THING! Festival Recap
August 26-28, 2022
Fort Worden, Port Townsend, Wash.
By Andy Bookwalter
Remember that time when the world ended? When huge music festivals went from “hedonistic happy fun time” to “disgusting disease vectors” overnight? That was awesome, unless you like getting into festivals for free, pitching snark and cracking wise about the old days. Big festivals took a couple of years off, and that’s probably not a bad thing, but now that the pandemic is definitely, totally, 100 percent over, never to return, it was time to get back to scenic Port Angeles, Washington last month for the second THING Festival.
When I went to the festival’s fantastic debut in 2019, I waited too long to find camping accommodations. Fortunately, my sketchy motorhome AKA Camper Van Bookwalter was able to serve as the old NadaMucho Media Action News Team HQ, so I was a pretty self-contained Media Action News Team HQ. Since then, CVB has gone to a farm upstate, and I was going to need a place to pitch a tent. I pulled into the Jefferson County Fairgrounds WAY later than I’d planned on Thursday night and I was directed right into what seemed like an alternative universe where only grandpas and little kids go to music festivals. (Turns out the guy in the orange vest either didn’t give a crap or assumed that I would be needing quiet accommodations, or I would be asking to speak to the manager.) Either way, I got put right into the middle of the RV section, where people pay a lot of money so they don’t have to watch old men trying to put up tents in the dark. The night was warm and there wasn’t a cloud in the sky, so I opted to skip setting up the rain fly, because I like to sleep under the stars. (Cue foreshadowing music)
Several hours later, awakened by the pouring rain, I put up the fly.
Friday morning started out cold and drizzly, because it was August in Port Townsend. No big deal, the doughnuts were fresh and the coffee was strong. Because I was surrounded by old people and children, I wasn’t even the first person awake, which, after attending THING’s pre-cursor Sasquatch six times, felt weird. People cooked breakfast instead of squatting in the dirt smoking weed and eating Powerbars! (That was happening too but it was about 100 feet away.) At noon it was time to put on my reporter pants and get my press pass.
The first order of business is always getting that good sitting spot, but Thing is set up weird with two more or less “main” stages with little overlap between them time-wise. The event also features non ticketed areas in between the stages, which is great if you like going through 8000 bag checks per day. I originally planned on planting myself in the grass in a spot where the Delvon Lamarr Organ Trio and Wet Leg would happen in front of me before I had to move to see Sparks on the other stage. Unfortunately, the day before I had heard Mdou Moctar on KEXP and developed a taste for him, so Delvon Lamarr had to go. (I’ll have to catch them in one of Seattle’s many music venues that are operating again in earnest post-pandemic.) The bios afor Moctar use phrases like “Nigerian Eddie Van Halen,” which is fair, but no one points out the small but obvious Rush influences. Definitely something Rushy in the Geddy-esque time changes and Lifesoney style solos. (Those are all accepted words in Canada, not made up at all.)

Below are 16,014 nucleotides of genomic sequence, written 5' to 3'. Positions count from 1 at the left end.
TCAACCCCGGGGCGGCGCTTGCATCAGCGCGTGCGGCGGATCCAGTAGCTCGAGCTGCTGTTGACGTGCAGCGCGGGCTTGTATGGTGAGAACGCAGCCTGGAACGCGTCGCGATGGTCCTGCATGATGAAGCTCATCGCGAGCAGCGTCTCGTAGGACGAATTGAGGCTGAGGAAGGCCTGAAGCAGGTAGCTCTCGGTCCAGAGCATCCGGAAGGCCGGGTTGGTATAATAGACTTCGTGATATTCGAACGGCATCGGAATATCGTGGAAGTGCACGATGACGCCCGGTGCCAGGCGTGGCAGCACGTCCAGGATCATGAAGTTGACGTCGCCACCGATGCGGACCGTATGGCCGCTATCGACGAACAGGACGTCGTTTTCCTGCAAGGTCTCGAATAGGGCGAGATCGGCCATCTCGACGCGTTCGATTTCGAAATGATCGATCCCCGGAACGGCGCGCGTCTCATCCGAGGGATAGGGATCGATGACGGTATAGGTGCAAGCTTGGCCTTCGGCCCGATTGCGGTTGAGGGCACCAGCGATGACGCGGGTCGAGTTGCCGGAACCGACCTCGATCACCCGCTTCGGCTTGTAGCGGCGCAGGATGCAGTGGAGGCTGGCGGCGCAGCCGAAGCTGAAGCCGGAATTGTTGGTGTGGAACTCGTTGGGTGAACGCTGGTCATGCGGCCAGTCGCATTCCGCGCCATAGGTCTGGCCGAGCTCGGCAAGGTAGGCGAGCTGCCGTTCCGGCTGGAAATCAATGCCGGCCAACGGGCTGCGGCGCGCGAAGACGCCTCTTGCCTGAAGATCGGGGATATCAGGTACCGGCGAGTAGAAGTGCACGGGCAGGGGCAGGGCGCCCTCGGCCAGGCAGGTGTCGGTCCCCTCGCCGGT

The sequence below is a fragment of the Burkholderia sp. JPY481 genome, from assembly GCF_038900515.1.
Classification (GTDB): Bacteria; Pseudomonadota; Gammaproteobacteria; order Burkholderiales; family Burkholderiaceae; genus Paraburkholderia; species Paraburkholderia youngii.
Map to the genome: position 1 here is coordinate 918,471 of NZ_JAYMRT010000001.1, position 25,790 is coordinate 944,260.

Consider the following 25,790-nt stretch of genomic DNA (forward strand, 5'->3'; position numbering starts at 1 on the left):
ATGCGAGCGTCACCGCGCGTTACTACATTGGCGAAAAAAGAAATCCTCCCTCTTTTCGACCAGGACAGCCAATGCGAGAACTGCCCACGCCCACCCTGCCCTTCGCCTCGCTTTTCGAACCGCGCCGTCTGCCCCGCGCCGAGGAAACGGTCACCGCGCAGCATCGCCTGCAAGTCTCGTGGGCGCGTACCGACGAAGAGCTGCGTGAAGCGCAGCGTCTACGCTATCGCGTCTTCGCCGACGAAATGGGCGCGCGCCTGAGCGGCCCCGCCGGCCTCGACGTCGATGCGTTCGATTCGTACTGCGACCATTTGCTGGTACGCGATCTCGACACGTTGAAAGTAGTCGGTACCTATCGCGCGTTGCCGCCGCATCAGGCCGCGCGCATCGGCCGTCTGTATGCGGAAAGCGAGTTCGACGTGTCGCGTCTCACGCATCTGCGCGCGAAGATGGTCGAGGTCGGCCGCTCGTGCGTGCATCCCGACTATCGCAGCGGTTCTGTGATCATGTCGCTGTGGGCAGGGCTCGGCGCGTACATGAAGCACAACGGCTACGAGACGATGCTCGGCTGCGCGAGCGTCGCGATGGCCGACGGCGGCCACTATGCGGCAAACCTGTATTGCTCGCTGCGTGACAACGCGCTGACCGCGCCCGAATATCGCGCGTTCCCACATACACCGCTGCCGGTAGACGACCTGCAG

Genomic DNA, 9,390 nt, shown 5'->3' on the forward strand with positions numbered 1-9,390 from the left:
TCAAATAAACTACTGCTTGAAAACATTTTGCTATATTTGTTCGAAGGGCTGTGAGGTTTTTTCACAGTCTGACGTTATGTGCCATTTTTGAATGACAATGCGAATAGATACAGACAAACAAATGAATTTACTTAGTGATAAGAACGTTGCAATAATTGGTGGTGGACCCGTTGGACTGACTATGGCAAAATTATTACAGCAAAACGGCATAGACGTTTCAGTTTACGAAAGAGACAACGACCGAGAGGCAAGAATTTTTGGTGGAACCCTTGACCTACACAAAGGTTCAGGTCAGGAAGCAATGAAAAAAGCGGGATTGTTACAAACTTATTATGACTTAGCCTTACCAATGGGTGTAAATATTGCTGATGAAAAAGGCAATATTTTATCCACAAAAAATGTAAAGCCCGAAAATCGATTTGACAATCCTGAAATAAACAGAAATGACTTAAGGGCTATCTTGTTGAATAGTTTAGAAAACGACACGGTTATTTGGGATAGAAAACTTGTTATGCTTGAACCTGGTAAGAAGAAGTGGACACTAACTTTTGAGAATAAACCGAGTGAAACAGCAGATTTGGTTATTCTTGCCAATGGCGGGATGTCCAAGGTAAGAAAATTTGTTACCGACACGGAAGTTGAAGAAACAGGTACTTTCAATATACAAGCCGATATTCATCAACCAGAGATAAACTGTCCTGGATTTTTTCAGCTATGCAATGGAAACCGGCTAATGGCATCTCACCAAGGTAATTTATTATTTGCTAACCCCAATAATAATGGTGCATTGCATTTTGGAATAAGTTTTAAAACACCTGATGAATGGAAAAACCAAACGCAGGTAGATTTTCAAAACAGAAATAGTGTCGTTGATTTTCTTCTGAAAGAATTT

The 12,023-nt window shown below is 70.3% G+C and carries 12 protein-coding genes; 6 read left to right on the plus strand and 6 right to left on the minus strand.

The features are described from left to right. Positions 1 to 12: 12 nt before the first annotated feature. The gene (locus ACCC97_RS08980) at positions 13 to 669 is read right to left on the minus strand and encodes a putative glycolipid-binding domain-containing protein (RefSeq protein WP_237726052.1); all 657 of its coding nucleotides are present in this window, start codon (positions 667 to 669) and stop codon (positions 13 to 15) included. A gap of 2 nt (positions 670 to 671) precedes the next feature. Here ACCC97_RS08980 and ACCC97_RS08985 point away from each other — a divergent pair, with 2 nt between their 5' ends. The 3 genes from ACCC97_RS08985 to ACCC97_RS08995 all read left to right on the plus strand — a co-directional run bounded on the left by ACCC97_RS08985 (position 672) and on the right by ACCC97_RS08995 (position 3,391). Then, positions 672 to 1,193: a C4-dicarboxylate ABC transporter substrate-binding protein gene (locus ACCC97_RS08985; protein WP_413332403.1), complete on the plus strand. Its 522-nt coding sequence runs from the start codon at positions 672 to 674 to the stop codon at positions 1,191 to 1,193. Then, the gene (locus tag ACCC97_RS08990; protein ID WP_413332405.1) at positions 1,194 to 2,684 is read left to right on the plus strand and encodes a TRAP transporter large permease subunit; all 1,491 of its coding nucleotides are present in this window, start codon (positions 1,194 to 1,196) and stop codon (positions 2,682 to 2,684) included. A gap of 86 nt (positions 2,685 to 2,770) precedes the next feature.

So I did have to walk a bit for Wet Leg, but it was worth it. I like what I’d heard from the British buzz band just fine, but you know when you hear a song once and think to yourself “I’ll bet KEXP is going to play the shit out of this for a very long time”? That’s Wet Leg for me. I was pleasantly surprised with the full set. In between being adorable and the undeniably great “Chaise Lounge” they packed a punch that I didn’t expect, and they’re clearly having a blast, so call me a full on WL bandwagon jumper.
I’ve recently become a bit of an elitist about Sparks. The more I dig into their catalog, the more I realize that you just don’t appreciate them as deeply as I do. Pretty annoying, I know. That said, they’re always great live, whether it’s just the Mael brothers playing alone or backed by a full band. I did notice the crowd skewing just a bit gray compared to Wet Leg, but they all knew enough words to show me I was in the presence of fans. A couple of observations: Sparks wins over crowds really fast whenever they play, but there are always a few people that just don’t get them, and that’s pretty funny to watch. Also, “My Baby’s Taking Me Home” is a surprisingly moving song considering that the song title is also virtually the only lyrics.